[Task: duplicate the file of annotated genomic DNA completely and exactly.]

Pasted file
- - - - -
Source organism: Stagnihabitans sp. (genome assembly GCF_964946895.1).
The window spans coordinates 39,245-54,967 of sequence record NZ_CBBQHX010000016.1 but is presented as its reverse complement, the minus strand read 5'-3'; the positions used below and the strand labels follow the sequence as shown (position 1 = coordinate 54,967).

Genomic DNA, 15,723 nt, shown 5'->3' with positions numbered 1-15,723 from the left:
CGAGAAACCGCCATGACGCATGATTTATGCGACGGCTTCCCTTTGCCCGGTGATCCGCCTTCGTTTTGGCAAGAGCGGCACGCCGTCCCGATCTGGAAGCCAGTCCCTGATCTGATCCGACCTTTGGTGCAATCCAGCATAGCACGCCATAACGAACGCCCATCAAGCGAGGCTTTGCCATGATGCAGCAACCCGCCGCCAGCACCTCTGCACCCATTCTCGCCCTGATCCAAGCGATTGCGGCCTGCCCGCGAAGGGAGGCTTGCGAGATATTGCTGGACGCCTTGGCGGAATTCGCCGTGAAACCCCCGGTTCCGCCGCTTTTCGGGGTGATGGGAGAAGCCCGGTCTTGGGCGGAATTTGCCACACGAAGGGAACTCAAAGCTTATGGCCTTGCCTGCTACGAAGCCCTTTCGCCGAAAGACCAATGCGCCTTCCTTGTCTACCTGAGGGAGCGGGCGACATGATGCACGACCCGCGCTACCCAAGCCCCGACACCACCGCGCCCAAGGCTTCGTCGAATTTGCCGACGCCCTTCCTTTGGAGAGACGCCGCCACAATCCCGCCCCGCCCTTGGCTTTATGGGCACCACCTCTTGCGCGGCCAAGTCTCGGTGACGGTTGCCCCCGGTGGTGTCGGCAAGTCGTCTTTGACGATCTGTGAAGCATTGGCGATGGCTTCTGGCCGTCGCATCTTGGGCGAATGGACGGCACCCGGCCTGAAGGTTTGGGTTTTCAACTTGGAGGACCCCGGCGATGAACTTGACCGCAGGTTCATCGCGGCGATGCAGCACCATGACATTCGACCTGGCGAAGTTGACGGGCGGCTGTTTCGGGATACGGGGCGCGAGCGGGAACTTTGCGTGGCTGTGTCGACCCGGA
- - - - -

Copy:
Source organism: Stagnihabitans sp. (genome assembly GCF_964946895.1).
The window spans coordinates 39,245-54,967 of sequence record NZ_CBBQHX010000016.1 but is presented as its reverse complement, the minus strand read 5'-3'; the positions used below and the strand labels follow the sequence as shown (position 1 = coordinate 54,967).

Genomic DNA, 15,723 nt, shown 5'->3' with positions numbered 1-15,723 from the left:
CGAGAAACCGCCATGACGCATGATTTATGCGACGGCTTCCCTTTGCCCGGTGATCCGCCTTCGTTTTGGCAAGAGCGGCACGCCGTCCCGATCTGGAAGCCAGTCCCTGATCTGATCCGACCTTTGGTGCAATCCAGCATAGCACGCCATAACGAACGCCCATCAAGCGAGGCTTTGCCATGATGCAGCAACCCGCCGCCAGCACCTCTGCACCCATTCTCGCCCTGATCCAAGCGATTGCGGCCTGCCCGCGAAGGGAGGCTTGCGAGATATTGCTGGACGCCTTGGCGGAATTCGCCGTGAAACCCCCGGTTCCGCCGCTTTTCGGGGTGATGGGAGAAGCCCGGTCTTGGGCGGAATTTGCCACACGAAGGGAACTCAAAGCTTATGGCCTTGCCTGCTACGAAGCCCTTTCGCCGAAAGACCAATGCGCCTTCCTTGTCTACCTGAGGGAGCGGGCGACATGATGCACGACCCGCGCTACCCAAGCCCCGACACCACCGCGCCCAAGGCTTCGTCGAATTTGCCGACGCCCTTCCTTTGGAGAGACGCCGCCACAATCCCGCCCCGCCCTTGGCTTTATGGGCACCACCTCTTGCGCGGCCAAGTCTCGGTGACGGTTGCCCCCGGTGGTGTCGGCAAGTCGTCTTTGACGATCTGTGAAGCATTGGCGATGGCTTCTGGCCGTCGCATCTTGGGCGAATGGACGGCACCCGGCCTGAAGGTTTGGGTTTTCAACTTGGAGGACCCCGGCGATGAACTTGACCGCAGGTTCATCGCGGCGATGCAGCACCATGACATTCGACCTGGCGAAGTTGACGGGCGGCTGTTTCGGGATACGGGGCGCGAGCGGGAACTTTGCGTGGCTGTGTCGACCCGGA